I know I came to this late, but I had my reasons. I have generally been weary of books that become too famous too soon, even with the people who have never read a book. This was one of those books. It was everywhere – streets, newspapers, magazines, and small talk between friends. Therefore, I dismissed without ever bothering to even find out what the book was all about.
However, I kept stumbling upon this curious one every now and then in the blogosphere. Sometimes the revies were quite good. Some even called it a sensitive book. Then I came to know it about a 15 year old guy suffering with Aspergers Syndrome. So, I said, let’s give it a try.
I first heard about the Aspergers Syndrome through the famous Boston Legal series. However, it was beyond my comprehension what it actually means to be suffering from it. As far as that is concerned, Mark Haddon, I believe has captured the essence in two ways – the pain of both the patient and his family. Imagine if one of your family members lived life by pure logic. It sounds OK, but you need to read this book to understand the what it actually means.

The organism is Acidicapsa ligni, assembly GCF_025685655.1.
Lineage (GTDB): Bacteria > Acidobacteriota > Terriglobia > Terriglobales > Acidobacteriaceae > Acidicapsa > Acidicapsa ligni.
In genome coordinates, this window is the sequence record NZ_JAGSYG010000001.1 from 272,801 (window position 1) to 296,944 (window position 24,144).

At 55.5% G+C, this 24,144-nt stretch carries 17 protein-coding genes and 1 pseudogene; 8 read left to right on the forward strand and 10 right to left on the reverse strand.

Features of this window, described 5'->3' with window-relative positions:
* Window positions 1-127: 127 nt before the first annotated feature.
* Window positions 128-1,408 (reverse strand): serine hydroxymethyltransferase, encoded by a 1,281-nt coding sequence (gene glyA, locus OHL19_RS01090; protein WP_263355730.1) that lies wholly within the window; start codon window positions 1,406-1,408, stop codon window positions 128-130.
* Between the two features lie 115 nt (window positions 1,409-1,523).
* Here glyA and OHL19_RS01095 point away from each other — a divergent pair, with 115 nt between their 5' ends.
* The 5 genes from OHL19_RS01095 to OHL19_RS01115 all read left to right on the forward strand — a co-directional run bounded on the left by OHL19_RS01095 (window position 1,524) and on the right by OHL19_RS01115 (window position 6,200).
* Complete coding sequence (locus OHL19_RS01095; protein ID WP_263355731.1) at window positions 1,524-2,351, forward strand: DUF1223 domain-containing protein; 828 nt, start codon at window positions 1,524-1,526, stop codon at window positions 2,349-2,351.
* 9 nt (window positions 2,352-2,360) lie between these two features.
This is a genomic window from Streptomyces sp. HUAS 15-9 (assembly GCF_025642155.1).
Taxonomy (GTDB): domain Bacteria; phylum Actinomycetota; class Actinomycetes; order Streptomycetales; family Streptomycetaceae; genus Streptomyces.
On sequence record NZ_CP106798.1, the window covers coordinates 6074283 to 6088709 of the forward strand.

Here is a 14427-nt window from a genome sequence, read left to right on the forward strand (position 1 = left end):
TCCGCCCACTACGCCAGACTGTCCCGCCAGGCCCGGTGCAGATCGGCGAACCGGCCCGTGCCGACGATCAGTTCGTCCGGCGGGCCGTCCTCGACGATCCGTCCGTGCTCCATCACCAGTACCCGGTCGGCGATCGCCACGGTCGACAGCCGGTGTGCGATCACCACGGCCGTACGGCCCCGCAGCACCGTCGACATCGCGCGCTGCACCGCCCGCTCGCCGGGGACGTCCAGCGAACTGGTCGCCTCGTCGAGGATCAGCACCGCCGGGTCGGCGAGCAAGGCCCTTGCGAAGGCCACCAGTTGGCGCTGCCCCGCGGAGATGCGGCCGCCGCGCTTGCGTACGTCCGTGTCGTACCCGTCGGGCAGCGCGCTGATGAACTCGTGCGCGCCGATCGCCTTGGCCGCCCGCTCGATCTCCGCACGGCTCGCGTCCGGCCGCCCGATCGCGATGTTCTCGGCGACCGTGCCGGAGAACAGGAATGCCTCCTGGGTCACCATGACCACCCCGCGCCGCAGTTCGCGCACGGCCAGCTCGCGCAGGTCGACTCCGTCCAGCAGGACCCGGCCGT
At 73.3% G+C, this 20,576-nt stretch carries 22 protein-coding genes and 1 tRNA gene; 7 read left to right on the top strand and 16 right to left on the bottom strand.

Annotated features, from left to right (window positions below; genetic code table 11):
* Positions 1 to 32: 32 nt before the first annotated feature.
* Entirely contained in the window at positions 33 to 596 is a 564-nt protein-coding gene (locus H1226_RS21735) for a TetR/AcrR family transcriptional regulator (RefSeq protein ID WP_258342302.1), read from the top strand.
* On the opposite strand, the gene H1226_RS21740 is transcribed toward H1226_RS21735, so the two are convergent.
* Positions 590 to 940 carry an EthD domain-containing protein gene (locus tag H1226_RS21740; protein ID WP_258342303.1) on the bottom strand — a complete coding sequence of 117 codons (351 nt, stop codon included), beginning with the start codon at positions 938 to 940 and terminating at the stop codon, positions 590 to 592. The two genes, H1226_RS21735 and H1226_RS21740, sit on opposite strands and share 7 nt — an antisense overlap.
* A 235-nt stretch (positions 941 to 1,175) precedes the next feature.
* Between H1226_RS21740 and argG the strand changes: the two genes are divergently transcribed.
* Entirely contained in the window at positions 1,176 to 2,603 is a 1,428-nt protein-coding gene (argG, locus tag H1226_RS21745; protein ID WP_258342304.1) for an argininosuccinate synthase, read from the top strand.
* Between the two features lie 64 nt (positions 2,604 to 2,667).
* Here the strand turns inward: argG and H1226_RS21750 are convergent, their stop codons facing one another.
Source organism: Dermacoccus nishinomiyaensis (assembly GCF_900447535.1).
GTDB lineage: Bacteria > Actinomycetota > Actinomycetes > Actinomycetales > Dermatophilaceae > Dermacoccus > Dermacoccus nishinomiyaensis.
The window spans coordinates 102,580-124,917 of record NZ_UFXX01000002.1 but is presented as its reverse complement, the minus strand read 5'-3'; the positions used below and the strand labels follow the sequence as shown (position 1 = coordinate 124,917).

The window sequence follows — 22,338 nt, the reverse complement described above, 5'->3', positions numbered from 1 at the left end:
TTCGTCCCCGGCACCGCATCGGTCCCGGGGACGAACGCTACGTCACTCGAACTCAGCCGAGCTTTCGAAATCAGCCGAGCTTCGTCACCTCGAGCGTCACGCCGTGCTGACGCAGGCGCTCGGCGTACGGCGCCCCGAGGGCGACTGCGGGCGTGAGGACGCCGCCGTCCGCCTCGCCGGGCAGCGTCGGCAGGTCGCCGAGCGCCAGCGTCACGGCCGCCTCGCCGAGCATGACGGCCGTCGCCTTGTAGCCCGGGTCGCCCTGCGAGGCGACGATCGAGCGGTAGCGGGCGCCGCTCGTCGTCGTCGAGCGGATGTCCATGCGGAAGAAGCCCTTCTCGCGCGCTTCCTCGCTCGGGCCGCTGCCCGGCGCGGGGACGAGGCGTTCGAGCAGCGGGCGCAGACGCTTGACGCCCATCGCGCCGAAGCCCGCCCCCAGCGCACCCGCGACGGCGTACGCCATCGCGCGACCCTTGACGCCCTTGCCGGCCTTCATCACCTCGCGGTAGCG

Having said that, I must state that the book reads too easy, sometimes frustatingly so. After about 1/4th of the book, I was about to drop it for it seemed there was too much pointles gibberish. The book is replete with nonesensical passages. If that was meant for the reader to understand exactly how frustrating and difficult it can be to live with a person suffering with this disease, I guess Haddon achieves it successfully. However, if it was meant to sound cute, he fails miserably.
The one interesting thing that this story makes you wonder about is the question that Dostoevsky puts forth in his Idiot. Was Prince Myshkin the idiot or the rest of the world? A person suffering from Aspergers Syndrome has no problems with logic. He is more logical than any of us can ever be. He has problems absorbing or appreciating emotions, people, and social relations. Why? Because, somewhere down the evolutionay cycle, logic was left behind. Being human no longer is synomous to being logical – far from it. We are the most ‘conditioned’ of all species. Probably, those suffering from AS have somehow escaped that conditioning. So, who is the patient?
This is not a book you need-to-read-before-you-die, however, next time you take a long flight, it could be a easy and relaxing read.
P.S: Neither do I, nor has Mark Haddon in the book made any claims to having known much or understood at all, people suffering with Aspergers. Mark Haddon actually doesn not name the disease at all. I have never met anyone with the syndrome and can not even begin to understand what a person having it would be like. This is in response to a reply to this post.